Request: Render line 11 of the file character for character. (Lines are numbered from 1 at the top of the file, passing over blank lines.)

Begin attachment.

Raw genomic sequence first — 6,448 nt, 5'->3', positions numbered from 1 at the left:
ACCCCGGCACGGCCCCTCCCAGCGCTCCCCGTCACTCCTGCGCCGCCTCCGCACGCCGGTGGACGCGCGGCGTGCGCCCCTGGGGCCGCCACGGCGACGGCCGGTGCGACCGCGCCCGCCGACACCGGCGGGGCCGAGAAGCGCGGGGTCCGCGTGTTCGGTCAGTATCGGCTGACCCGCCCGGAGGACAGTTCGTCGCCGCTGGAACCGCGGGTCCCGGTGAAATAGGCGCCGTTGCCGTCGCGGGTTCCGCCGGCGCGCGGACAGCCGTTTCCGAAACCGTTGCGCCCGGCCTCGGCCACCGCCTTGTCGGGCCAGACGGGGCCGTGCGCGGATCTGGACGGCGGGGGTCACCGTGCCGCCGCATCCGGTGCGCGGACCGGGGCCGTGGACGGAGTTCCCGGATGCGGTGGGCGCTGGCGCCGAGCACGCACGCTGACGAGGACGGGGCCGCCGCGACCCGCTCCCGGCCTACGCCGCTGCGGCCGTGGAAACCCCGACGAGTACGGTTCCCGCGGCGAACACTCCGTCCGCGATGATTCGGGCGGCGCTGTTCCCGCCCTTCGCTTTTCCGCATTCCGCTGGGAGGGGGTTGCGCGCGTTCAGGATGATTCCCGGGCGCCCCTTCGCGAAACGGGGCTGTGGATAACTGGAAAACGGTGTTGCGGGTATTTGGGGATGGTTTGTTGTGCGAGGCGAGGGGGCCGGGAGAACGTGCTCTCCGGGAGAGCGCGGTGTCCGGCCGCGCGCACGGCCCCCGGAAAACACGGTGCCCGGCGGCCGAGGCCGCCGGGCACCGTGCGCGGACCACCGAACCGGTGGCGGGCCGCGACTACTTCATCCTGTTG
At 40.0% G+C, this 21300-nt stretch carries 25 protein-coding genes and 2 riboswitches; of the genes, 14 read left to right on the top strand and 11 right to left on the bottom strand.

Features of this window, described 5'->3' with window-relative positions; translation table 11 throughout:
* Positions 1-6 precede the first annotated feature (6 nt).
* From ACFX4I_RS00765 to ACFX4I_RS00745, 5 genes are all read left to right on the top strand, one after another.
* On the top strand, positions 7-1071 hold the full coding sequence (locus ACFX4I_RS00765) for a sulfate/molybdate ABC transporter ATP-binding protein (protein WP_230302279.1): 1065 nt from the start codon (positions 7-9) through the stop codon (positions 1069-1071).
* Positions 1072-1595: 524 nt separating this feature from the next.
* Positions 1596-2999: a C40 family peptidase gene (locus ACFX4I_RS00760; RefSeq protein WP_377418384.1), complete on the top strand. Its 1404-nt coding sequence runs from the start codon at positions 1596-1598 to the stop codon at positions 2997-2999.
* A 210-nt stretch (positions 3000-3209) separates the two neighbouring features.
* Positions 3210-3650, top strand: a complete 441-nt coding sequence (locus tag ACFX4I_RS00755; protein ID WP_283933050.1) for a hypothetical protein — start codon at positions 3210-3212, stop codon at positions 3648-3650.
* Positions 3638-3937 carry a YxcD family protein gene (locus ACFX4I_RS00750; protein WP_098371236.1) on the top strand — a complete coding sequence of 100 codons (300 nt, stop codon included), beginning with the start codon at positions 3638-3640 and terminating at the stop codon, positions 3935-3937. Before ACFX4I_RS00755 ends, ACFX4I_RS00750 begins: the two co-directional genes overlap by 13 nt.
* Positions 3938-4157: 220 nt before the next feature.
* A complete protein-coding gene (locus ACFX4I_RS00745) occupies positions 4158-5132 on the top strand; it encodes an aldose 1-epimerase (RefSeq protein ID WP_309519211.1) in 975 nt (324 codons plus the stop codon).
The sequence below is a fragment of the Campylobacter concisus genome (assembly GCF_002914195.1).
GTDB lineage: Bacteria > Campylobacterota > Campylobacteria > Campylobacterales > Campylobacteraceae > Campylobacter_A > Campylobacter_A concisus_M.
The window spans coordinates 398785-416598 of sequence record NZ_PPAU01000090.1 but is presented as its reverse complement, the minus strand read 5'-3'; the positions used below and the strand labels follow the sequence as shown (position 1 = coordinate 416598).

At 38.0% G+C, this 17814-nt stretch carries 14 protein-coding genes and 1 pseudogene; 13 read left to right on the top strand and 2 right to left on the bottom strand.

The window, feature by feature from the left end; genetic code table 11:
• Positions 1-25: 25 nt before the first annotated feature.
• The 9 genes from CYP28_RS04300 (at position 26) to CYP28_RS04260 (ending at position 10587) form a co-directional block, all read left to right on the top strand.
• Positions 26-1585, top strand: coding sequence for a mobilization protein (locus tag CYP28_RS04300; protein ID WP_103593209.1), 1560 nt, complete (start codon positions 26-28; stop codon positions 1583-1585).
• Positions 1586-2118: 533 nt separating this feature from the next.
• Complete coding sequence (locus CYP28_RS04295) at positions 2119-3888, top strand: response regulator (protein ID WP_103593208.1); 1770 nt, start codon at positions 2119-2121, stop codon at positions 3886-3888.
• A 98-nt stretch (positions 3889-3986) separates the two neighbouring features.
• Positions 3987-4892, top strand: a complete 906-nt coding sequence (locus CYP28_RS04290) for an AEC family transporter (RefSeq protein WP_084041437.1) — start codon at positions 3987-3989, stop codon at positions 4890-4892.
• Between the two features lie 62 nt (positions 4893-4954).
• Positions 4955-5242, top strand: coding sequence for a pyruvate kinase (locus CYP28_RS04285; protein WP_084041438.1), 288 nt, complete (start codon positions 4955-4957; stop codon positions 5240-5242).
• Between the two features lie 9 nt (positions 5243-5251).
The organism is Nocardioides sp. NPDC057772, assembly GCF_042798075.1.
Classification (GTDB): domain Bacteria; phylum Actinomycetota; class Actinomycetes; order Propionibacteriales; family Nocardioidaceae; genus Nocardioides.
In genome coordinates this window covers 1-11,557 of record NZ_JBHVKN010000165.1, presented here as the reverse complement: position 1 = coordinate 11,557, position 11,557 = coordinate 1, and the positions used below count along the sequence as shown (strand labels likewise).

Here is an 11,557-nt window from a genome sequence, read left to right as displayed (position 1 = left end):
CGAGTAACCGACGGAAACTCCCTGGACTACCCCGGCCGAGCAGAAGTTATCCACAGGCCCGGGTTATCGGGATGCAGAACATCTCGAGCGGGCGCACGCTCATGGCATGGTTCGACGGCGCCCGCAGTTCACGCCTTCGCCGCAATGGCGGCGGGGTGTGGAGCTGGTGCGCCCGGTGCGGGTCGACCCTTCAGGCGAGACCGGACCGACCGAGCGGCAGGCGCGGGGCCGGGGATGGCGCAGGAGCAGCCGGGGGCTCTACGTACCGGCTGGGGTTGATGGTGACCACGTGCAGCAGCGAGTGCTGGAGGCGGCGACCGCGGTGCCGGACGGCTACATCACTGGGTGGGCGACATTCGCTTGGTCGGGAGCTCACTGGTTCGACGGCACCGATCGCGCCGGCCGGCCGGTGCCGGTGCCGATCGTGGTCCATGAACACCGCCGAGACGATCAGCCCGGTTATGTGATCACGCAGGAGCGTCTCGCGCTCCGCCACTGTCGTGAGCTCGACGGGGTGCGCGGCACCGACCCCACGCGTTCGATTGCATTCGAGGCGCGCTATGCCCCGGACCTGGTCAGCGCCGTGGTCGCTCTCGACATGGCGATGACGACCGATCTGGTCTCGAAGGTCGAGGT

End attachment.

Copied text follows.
* Positions 3210-3650, top strand: a complete 441-nt coding sequence (locus tag ACFX4I_RS00755; protein ID WP_283933050.1) for a hypothetical protein — start codon at positions 3210-3212, stop codon at positions 3648-3650.